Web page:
The Alberta Law Reform Institute Recommends Abolishing the Law of Adverse Possession
ALRI is recommending that the law of adverse possession be abolished in Alberta. This change would prevent new claims from being brought in the future, but would not affect claims that have been resolved or filed with the court before the change comes into effect.This change would mean that a registered owner of land could recover possession at any time and would not have to act within the 10-year limitation period that currently applies.
If adverse possession is abolished, claims regarding lasting improvements to the wrong land under section 69 of the Law of Property Act would have a more prominent role in resolving disputes concerning possession of land. To facilitate equitable resolution of disputes, ALRI recommends that an assign of the lasting improvement should not have to prove whether the person who made the improvement believed it was their land. This change would make section 69 consistent with how courts have applied it. ALRI also recommends that section 69 claims can be brought at any time.
Download Final Report 115, Adverse Possession and Lasting Improvements to Wrong Land
The Alberta Law Reform Institute Publishes research Paper on Police REcord Checks
A police record check is a search of police databases to determine if they contain any entries (information) relating to an individual. Many employers, volunteer organizations and others use police record checks as a screening tool. That is, they use police record checks to assess applicants’ suitability for opportunities.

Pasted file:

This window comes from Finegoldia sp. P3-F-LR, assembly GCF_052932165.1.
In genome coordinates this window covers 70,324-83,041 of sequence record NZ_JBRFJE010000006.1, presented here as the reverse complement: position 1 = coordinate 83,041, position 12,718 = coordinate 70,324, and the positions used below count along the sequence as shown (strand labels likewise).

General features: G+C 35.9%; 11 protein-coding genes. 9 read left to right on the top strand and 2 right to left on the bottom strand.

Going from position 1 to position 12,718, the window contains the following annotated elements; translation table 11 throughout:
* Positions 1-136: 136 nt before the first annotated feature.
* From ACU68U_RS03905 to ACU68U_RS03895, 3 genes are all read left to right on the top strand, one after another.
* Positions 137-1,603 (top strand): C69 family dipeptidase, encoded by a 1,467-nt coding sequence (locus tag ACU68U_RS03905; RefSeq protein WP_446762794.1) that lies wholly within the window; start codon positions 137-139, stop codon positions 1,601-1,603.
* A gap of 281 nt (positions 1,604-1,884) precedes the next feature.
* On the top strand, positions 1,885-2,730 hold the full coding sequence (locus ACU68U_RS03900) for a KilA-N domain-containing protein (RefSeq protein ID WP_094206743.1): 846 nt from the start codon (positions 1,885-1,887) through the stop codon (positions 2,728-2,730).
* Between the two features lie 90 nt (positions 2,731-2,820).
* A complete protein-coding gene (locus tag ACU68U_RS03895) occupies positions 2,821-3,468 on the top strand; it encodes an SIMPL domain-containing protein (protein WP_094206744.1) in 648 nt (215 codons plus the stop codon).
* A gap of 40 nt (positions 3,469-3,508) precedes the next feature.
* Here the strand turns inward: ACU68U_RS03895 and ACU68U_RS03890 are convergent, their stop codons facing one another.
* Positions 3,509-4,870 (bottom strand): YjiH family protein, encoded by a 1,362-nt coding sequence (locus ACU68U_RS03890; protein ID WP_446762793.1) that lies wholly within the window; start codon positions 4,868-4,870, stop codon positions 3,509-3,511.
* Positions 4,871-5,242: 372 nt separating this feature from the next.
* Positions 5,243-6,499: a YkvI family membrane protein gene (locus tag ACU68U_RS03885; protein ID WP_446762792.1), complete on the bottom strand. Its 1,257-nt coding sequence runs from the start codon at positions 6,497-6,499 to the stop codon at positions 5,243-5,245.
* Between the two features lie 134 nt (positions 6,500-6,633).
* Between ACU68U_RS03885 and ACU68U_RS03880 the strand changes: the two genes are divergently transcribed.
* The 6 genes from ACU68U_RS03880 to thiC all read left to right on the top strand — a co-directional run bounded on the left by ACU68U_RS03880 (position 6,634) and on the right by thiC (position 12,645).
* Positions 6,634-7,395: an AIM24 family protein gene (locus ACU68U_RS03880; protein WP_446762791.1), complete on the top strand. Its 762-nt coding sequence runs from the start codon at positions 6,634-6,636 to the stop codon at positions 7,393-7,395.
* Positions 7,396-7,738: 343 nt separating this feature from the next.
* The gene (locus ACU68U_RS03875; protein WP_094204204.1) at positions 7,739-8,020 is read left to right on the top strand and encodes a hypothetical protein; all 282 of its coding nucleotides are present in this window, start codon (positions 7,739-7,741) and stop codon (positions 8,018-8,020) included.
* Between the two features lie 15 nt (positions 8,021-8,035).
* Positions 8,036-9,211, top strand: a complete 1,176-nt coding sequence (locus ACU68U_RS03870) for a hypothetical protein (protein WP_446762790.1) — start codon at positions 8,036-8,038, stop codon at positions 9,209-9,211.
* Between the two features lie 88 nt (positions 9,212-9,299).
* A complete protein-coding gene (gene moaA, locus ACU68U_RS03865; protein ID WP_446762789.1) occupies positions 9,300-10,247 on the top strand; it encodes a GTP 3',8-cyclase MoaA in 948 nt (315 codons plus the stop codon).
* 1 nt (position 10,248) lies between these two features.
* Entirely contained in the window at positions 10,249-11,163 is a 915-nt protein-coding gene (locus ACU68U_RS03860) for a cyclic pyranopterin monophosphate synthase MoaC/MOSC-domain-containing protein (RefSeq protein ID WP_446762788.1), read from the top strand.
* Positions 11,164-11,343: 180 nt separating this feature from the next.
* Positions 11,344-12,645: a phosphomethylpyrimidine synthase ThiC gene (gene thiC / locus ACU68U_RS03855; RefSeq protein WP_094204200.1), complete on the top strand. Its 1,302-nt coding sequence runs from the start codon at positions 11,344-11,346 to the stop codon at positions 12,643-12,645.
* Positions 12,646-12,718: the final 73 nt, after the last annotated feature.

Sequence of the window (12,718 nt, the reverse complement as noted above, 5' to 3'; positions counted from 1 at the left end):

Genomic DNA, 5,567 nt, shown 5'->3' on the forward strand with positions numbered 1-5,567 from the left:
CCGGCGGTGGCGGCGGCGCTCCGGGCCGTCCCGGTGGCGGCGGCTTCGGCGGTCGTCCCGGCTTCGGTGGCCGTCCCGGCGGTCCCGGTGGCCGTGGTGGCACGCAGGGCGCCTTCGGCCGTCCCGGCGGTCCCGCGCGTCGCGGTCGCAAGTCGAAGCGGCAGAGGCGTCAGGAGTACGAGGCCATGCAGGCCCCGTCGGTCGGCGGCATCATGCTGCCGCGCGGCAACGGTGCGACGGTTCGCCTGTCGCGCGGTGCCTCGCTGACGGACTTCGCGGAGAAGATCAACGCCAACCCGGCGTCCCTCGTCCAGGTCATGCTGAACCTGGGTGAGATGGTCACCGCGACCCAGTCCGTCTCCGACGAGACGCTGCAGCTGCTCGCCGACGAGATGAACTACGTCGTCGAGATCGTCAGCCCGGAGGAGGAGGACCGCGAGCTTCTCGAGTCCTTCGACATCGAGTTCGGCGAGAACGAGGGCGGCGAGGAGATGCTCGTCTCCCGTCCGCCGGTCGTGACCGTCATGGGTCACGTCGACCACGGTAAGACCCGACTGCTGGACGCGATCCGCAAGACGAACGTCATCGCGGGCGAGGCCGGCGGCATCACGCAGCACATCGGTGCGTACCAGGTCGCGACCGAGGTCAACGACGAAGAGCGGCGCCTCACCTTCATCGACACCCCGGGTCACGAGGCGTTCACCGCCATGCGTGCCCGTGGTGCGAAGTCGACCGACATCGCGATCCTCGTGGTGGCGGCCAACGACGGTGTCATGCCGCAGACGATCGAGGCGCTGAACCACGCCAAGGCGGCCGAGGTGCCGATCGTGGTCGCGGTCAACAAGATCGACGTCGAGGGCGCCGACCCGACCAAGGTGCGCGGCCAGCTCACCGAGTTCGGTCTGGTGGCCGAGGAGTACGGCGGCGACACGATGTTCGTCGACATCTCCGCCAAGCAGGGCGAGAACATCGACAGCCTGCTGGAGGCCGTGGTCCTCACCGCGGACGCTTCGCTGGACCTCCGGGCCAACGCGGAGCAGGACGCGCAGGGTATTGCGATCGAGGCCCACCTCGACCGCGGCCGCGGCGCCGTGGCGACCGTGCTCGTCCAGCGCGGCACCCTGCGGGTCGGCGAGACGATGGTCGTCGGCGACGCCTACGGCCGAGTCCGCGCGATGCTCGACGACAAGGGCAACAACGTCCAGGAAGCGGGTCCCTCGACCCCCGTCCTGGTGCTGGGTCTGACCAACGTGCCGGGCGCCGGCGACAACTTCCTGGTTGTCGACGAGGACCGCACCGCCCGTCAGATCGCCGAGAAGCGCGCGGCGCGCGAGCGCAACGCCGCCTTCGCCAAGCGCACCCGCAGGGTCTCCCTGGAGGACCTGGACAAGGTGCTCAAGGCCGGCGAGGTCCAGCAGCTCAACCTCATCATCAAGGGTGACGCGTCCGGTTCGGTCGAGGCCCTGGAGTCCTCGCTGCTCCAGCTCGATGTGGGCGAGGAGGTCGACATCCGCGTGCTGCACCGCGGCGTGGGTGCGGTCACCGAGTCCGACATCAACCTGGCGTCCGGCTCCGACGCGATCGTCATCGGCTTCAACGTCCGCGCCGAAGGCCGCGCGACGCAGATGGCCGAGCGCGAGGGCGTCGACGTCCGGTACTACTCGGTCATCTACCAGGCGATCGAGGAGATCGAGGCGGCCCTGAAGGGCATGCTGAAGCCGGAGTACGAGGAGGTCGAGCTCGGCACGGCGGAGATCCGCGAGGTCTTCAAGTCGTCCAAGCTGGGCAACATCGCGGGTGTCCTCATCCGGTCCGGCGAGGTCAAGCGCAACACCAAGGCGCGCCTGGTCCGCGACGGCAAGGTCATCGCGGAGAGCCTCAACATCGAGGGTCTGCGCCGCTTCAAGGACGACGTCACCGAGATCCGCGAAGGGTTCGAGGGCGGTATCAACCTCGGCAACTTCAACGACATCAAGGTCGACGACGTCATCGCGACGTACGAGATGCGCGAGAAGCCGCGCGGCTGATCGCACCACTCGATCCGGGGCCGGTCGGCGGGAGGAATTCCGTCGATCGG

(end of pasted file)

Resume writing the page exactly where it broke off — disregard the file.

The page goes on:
Determining what information should be disclosed in the results of a police record check involves balancing public safety interests with an applicant’s privacy and human rights.
ALRI conducted some preliminary research to determine whether it should undertake a police record check law reform project. As part of its research, ALRI compared Ontario’s police record check legislation with the AACP procedures. ALRI determined that the AACP procedures could be improved, but recognized that they are relatively new and that the AACP is open to revising them.
ALRI’s paper contains its preliminary research findings. Its publication is intended to promote discussion about police record check practices in Alberta.
Get the paper here.